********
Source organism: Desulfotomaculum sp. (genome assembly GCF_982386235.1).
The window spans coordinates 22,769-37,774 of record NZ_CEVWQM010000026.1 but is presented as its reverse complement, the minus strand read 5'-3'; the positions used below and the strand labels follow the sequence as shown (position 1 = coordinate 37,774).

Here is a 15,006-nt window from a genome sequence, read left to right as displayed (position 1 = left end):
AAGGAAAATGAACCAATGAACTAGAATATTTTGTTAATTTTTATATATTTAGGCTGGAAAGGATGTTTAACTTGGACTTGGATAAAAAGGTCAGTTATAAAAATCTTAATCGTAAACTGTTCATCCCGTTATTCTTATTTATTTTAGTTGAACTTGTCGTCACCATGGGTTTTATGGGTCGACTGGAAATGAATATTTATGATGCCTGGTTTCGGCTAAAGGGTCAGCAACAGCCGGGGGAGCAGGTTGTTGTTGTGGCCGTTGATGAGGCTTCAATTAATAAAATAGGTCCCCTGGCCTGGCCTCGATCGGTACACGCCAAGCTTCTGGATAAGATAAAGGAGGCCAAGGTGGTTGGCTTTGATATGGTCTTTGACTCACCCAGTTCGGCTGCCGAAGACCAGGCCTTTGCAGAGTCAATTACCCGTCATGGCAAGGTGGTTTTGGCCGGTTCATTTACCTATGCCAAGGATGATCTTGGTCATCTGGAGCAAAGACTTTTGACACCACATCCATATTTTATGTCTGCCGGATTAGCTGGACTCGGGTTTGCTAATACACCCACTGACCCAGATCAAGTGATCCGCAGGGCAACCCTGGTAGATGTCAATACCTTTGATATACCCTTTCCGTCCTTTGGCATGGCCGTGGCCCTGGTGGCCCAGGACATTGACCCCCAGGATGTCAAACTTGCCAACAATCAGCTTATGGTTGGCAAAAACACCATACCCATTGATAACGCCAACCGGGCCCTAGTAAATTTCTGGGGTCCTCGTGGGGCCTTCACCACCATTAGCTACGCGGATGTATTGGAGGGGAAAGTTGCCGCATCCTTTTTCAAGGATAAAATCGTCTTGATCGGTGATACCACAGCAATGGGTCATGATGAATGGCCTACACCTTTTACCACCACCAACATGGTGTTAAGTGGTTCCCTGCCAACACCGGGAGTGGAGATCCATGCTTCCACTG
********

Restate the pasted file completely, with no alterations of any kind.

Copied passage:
Source organism: Desulfotomaculum sp. (genome assembly GCF_982386235.1).
The window spans coordinates 22,769-37,774 of record NZ_CEVWQM010000026.1 but is presented as its reverse complement, the minus strand read 5'-3'; the positions used below and the strand labels follow the sequence as shown (position 1 = coordinate 37,774).

Here is a 15,006-nt window from a genome sequence, read left to right as displayed (position 1 = left end):
AAGGAAAATGAACCAATGAACTAGAATATTTTGTTAATTTTTATATATTTAGGCTGGAAAGGATGTTTAACTTGGACTTGGATAAAAAGGTCAGTTATAAAAATCTTAATCGTAAACTGTTCATCCCGTTATTCTTATTTATTTTAGTTGAACTTGTCGTCACCATGGGTTTTATGGGTCGACTGGAAATGAATATTTATGATGCCTGGTTTCGGCTAAAGGGTCAGCAACAGCCGGGGGAGCAGGTTGTTGTTGTGGCCGTTGATGAGGCTTCAATTAATAAAATAGGTCCCCTGGCCTGGCCTCGATCGGTACACGCCAAGCTTCTGGATAAGATAAAGGAGGCCAAGGTGGTTGGCTTTGATATGGTCTTTGACTCACCCAGTTCGGCTGCCGAAGACCAGGCCTTTGCAGAGTCAATTACCCGTCATGGCAAGGTGGTTTTGGCCGGTTCATTTACCTATGCCAAGGATGATCTTGGTCATCTGGAGCAAAGACTTTTGACACCACATCCATATTTTATGTCTGCCGGATTAGCTGGACTCGGGTTTGCTAATACACCCACTGACCCAGATCAAGTGATCCGCAGGGCAACCCTGGTAGATGTCAATACCTTTGATATACCCTTTCCGTCCTTTGGCATGGCCGTGGCCCTGGTGGCCCAGGACATTGACCCCCAGGATGTCAAACTTGCCAACAATCAGCTTATGGTTGGCAAAAACACCATACCCATTGATAACGCCAACCGGGCCCTAGTAAATTTCTGGGGTCCTCGTGGGGCCTTCACCACCATTAGCTACGCGGATGTATTGGAGGGGAAAGTTGCCGCATCCTTTTTCAAGGATAAAATCGTCTTGATCGGTGATACCACAGCAATGGGTCATGATGAATGGCCTACACCTTTTACCACCACCAACATGGTGTTAAGTGGTTCCCTGCCAACACCGGGAGTGGAGATCCATGCTTCCACTG